The government’s new free ports have the potential to extract wealth and opportunities from local communities, but there is an alternative, writes a researcher to Cles.

In this year’s spring budget, the government announced the establishment of eight free ports across England to promote regional regeneration, create highly skilled jobs and ensure sustainable economic growth.

The first sites in Humber, Teesside and Thames have just started operations, and the government’s recently released guidelines for free ports explain how they plan to harness the power of these important assets. The main objective described in the guidelines is to attract new investment, with designated economic zones in existing port areas where normal tax and customs rules are suspended, as well as simplified customs documents and the elimination of tariffs.

In practice, however, the designation of a free port seems likely to grease the wheels of an economic model that facilitates the extraction of wealth and opportunity from our local communities. But it doesn’t have to be that way. Early analyzes from Cles indicate the potential of ports to act as anchor institutions and key drivers of community wealth creation, through which they harness the power of their important assets for the benefit of people, place and society. planet.

What’s wrong with free ports?

Despite the government’s initial enthusiasm for free ports, a recent assessment by the Office for Budget Responsibility is far from optimistic about how they will work in practice, warning that tax and regulatory incentives, rather than create new economic activity, could simply displace what already exists. . Indeed, evidence suggests that previous experiences in areas with low tax and tariff rates have significantly under-achieved job creation.

In addition, the experience of other regions suggests that free ports do not function as ports at all. In reality, free ports are typically large, fortress-like warehouses that function as “free self-service storage” units for the ultra-rich, providing very little benefit to their local economies or creating growth and economy. sustainable regeneration for the communities that need it most.

The unions are also concerned about a race to the bottom of workers’ rights in free zones. The vast majority will be located outside of high union density areas and, given that free ports in the UK are most likely to attract companies that prioritize no tax or low tax over d Other factors such as education and training levels of the workforce, jobs in free zones are likely to be low-paid temporary jobs, with minimal contractual protections.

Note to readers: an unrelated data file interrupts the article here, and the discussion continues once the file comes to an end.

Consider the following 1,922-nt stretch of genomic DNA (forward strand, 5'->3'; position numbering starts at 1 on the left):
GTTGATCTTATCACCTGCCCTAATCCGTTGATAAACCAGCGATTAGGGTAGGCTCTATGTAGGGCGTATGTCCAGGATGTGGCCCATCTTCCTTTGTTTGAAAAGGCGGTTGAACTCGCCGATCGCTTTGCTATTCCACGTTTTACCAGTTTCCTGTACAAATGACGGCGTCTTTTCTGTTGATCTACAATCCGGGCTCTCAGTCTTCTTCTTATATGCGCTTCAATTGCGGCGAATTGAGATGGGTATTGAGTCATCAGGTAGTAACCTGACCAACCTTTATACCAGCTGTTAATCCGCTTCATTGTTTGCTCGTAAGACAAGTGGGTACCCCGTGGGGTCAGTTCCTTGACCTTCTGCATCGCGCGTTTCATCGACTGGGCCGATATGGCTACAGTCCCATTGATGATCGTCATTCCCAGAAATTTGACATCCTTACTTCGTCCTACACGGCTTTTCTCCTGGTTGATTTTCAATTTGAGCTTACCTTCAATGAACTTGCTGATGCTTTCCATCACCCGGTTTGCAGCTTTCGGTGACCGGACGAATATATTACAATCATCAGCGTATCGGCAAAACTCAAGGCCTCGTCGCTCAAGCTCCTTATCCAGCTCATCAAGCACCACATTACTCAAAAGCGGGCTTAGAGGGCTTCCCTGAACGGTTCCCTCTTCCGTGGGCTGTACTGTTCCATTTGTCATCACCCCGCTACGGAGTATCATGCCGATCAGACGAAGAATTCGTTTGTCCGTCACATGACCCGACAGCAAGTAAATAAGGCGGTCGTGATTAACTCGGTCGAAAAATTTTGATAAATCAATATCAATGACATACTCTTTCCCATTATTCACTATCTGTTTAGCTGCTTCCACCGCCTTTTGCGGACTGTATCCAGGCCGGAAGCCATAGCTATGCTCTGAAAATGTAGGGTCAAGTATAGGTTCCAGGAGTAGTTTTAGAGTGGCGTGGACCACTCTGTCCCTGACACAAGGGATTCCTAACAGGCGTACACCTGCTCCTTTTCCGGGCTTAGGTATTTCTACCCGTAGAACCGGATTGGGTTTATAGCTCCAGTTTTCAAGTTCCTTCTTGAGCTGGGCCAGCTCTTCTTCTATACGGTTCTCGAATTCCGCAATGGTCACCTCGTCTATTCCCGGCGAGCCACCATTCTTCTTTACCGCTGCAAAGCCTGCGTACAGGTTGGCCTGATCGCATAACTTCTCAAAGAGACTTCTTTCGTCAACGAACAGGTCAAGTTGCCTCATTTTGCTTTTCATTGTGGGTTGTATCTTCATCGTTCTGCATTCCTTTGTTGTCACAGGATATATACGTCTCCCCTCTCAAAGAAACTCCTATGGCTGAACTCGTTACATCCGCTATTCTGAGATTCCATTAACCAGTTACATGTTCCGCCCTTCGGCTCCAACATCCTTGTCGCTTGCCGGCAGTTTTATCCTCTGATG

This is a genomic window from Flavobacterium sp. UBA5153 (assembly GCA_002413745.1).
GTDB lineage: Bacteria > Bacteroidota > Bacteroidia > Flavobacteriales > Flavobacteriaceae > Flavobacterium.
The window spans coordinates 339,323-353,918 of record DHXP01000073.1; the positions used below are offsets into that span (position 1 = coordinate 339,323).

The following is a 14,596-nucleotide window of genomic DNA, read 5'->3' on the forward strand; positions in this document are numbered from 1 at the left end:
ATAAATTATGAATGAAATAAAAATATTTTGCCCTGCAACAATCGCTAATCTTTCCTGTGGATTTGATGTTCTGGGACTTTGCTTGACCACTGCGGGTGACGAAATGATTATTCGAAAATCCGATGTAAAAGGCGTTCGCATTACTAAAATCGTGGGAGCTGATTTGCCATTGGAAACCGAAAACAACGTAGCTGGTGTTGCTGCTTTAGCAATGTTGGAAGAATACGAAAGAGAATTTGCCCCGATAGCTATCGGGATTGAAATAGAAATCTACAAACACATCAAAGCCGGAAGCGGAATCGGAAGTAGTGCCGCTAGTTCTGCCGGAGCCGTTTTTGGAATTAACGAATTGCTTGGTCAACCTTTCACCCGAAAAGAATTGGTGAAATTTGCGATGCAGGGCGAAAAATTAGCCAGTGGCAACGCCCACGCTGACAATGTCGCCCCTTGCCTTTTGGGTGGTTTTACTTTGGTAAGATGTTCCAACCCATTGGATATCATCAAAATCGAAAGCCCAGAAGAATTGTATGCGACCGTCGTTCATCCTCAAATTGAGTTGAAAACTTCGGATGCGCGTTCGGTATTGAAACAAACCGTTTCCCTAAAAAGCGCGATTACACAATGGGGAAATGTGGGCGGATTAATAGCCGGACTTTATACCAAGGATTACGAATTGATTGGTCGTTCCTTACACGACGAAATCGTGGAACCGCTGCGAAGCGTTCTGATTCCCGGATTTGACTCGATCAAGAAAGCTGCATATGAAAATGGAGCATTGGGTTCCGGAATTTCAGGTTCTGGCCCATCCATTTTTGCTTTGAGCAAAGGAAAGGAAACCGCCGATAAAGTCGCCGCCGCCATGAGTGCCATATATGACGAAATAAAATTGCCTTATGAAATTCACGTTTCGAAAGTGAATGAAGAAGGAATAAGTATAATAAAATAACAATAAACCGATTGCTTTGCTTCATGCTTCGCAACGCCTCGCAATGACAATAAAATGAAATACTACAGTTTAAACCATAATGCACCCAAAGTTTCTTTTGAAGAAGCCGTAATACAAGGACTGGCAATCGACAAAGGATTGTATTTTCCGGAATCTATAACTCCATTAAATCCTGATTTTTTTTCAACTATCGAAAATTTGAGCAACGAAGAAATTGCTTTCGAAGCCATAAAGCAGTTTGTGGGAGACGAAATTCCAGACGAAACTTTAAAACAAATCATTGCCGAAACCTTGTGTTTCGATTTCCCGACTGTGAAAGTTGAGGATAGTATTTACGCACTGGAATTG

Ports as anchors

However, an alternative vision, according to which ports join local networks of anchor institutions, could compensate for some of these problems by allowing them to play an important role in the creation of community wealth.

Are ports anchor institutions? They are, of course, anchored in one place due to their geographic uniqueness, which means that they are reliable engines of economic development, as opposed to other forms of inward investment and multinational capital which can easily withdraw. their assets.

Ports employ a significant number of people, which offers enormous potential for employment practices to be fairly shaped to benefit the local community, as well as the possibility of recruiting directly from disadvantaged areas.

Ports also hold a lot of land and assets. The Port of Tyne, for example, has over 250 hectares of land, a fraction of which is needed for operational purposes. With swathes of undeveloped land available here, this could potentially be harnessed to support locally rooted and socially productive forms of business. Additionally, we could imagine how ports could potentially deploy some of their vacant land to support community energy projects, enabling the local community to deal with the climate emergency, while also tackling issues such as fuel poverty.

In addition, ports also have the potential to form strategic partnerships with other key anchor points such as local government, health, housing and educational institutions in order to multiply the benefits they can generate. for communities. Take the Port of Blyth and Newcastle College, for example, which have teamed up to provide skills to local youth in the production and maintenance of green energy technologies.

As it stands, government guidelines for free ports largely ignore our actual ports and their surrounding communities. But while there is little we can do to curb the extractive nature of the new freeport areas, ports designated as free ports can still exert a transformative influence beyond this function. By fulfilling their role as anchor institutions, ports can help transform our economic landscape as engines of community wealth, reaping a positive impact for surrounding communities.

Sean Benstead, researcher, Cles